Michelle’s review published on Letterboxd:
Therefore thus saith the LORD, Behold, I will bring evil upon them, which they shall not be able to escape; and though they shall cry unto me, I will not hearken unto them.
Jordan Peele established himself as a fresh new voice in horror with his 2017 breakout hit Get Out. Now, two years later, and fresh from taking home an Oscar for Best Original Screenplay, Peele is back with a new horror jam simply titled Us.
The story is centered around a family who is on vacation at their beach house looking for some rest and relaxation. The husband Gabe (Winston Duke) is a laid-back kind of guy, but his wife Adelaide (Lupita Nyong'o) is incredibly uptight for some reason. They have two children, a girl named Zora (Shahadi Wright Joseph) and an energetic boy named Jason (Evan Alex). One evening after a day of fun at the beach, the family is visited by a group of strangers who bear an uncanny resemblance to themselves. These doppelgangers harbor a malevolence that threatens to tear the family apart.
One of the most intriguing elements of Us is the fact that all the actors are pulling double duty as they play both themselves and their evil version. Lupita Nyong'o is absolutely outstanding as Red, her fiendish alter-ego. Speaking in a raspy voice she skulks around, wide-eyed and sinister emitting a vicious energy that steals every scene she is in. Her transformation is awe-inspiring and is the glue that holds the entire film together. As excellent as her performance is, the rest of the cast puts in their best effort and thanks to Peele's occasionally hilarious dialogue, they are easy to empathize with and root for. I love how Peele's comedy roots are always peeking through the horror and you never know when a funny quip will catch you off guard during a tense scene. It never feels tonally inconsistent or forced.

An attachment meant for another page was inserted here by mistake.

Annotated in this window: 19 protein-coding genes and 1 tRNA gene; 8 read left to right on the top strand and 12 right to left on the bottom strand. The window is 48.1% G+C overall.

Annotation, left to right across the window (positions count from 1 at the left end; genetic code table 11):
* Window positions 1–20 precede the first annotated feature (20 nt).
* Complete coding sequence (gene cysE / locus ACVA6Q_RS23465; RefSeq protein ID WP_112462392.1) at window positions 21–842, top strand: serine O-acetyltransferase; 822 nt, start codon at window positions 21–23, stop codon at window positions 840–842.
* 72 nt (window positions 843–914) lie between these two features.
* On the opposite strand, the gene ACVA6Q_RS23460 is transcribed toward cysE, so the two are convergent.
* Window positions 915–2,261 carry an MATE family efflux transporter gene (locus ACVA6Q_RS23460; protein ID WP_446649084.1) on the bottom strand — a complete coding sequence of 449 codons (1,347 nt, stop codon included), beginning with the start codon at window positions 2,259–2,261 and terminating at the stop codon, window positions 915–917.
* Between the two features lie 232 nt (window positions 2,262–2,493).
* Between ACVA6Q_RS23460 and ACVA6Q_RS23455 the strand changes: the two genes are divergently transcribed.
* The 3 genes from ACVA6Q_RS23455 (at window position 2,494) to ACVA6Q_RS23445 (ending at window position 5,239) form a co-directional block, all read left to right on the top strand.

Social commentary takes more of a backseat in Us than it did in Get Out, but it is there if one cares to dig deeper under the surface. Us deals with class structure and the dichotomy between those who have everything and those who have nothing. There are those in this country who slip through the cracks, just barely making a living all while being forced to watch people enjoying their carefree lives from afar. During their first encounter with the doppelgangers Adelaide asks Red who they are. "We are Americans." Red replies with a rueful smile. We are them and they are us.
Us is incredibly ambitious, but unfortunately that ambition comes with a price: lack of focus. The narrative is pretty messy and almost falls apart in the third act. There are a lot of grand ideas at play here, and Peele doesn't quite flesh them out enough. The surreal elements that he played with in Get Out (with the Sunken Place) are much more prominent, so how badly you need your stories tied into a neat little bow will affect your enjoyment of the film. These little abstract jaunts might turn off people expecting a more grounded horror film, but it also makes for some truly mesmerizing sequences.
The score and soundtrack are excellent and it perfectly mixes classic hip-hop songs and haunting compositions from Michael Abels. Anthem, the main theme, utilizes creepy choral work and dissonant noise to great effect. There is also a fantastic orchestral version of I Got 5 on It that accompanies an intense scene that is genius in its execution. The cinematography is great and Peele proves yet again he has an eye for dynamic shots. One of the biggest issues this film has is the pacing as it drags too much in the third act and it feels about 15-20 minutes too long.
Even with the issues with narrative and pacing Us is a compelling horror film with a lot of creativity and heart. The good aspects far outweigh the bad, and if you can suspend your belief enough to roll with some cinematic insanity you will have a good time.